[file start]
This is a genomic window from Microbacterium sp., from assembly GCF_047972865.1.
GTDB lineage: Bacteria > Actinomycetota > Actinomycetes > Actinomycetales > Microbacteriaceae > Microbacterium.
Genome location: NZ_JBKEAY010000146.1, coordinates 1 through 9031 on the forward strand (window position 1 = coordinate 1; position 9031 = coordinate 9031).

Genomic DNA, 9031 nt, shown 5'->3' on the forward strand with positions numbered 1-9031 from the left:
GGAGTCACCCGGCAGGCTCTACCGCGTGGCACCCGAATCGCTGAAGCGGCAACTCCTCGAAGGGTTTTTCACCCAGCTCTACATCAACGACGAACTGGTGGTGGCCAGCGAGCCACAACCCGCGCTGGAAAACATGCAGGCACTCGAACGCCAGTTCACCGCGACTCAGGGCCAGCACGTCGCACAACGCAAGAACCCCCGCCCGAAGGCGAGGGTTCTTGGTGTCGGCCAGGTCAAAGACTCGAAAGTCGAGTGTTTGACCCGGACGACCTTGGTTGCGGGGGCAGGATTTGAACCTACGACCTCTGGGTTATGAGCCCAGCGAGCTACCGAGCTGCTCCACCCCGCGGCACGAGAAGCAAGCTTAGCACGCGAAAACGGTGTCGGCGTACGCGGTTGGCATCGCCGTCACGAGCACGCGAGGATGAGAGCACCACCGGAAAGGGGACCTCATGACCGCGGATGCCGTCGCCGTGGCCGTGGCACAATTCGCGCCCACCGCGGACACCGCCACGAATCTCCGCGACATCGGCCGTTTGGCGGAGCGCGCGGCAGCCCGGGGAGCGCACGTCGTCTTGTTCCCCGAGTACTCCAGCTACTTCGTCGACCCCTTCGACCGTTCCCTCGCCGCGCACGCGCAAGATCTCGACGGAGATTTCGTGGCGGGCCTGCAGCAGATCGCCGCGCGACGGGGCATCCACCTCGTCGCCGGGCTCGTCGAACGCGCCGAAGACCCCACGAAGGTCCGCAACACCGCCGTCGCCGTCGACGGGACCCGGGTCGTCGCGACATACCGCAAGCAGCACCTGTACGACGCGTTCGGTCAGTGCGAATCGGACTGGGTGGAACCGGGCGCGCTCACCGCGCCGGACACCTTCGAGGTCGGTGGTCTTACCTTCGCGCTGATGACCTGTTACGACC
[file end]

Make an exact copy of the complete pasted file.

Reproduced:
This is a genomic window from Microbacterium sp., from assembly GCF_047972865.1.
GTDB lineage: Bacteria > Actinomycetota > Actinomycetes > Actinomycetales > Microbacteriaceae > Microbacterium.
Genome location: NZ_JBKEAY010000146.1, coordinates 1 through 9031 on the forward strand (window position 1 = coordinate 1; position 9031 = coordinate 9031).

Genomic DNA, 9031 nt, shown 5'->3' on the forward strand with positions numbered 1-9031 from the left:
GGAGTCACCCGGCAGGCTCTACCGCGTGGCACCCGAATCGCTGAAGCGGCAACTCCTCGAAGGGTTTTTCACCCAGCTCTACATCAACGACGAACTGGTGGTGGCCAGCGAGCCACAACCCGCGCTGGAAAACATGCAGGCACTCGAACGCCAGTTCACCGCGACTCAGGGCCAGCACGTCGCACAACGCAAGAACCCCCGCCCGAAGGCGAGGGTTCTTGGTGTCGGCCAGGTCAAAGACTCGAAAGTCGAGTGTTTGACCCGGACGACCTTGGTTGCGGGGGCAGGATTTGAACCTACGACCTCTGGGTTATGAGCCCAGCGAGCTACCGAGCTGCTCCACCCCGCGGCACGAGAAGCAAGCTTAGCACGCGAAAACGGTGTCGGCGTACGCGGTTGGCATCGCCGTCACGAGCACGCGAGGATGAGAGCACCACCGGAAAGGGGACCTCATGACCGCGGATGCCGTCGCCGTGGCCGTGGCACAATTCGCGCCCACCGCGGACACCGCCACGAATCTCCGCGACATCGGCCGTTTGGCGGAGCGCGCGGCAGCCCGGGGAGCGCACGTCGTCTTGTTCCCCGAGTACTCCAGCTACTTCGTCGACCCCTTCGACCGTTCCCTCGCCGCGCACGCGCAAGATCTCGACGGAGATTTCGTGGCGGGCCTGCAGCAGATCGCCGCGCGACGGGGCATCCACCTCGTCGCCGGGCTCGTCGAACGCGCCGAAGACCCCACGAAGGTCCGCAACACCGCCGTCGCCGTCGACGGGACCCGGGTCGTCGCGACATACCGCAAGCAGCACCTGTACGACGCGTTCGGTCAGTGCGAATCGGACTGGGTGGAACCGGGCGCGCTCACCGCGCCGGACACCTTCGAGGTCGGTGGTCTTACCTTCGCGCTGATGACCTGTTACGACC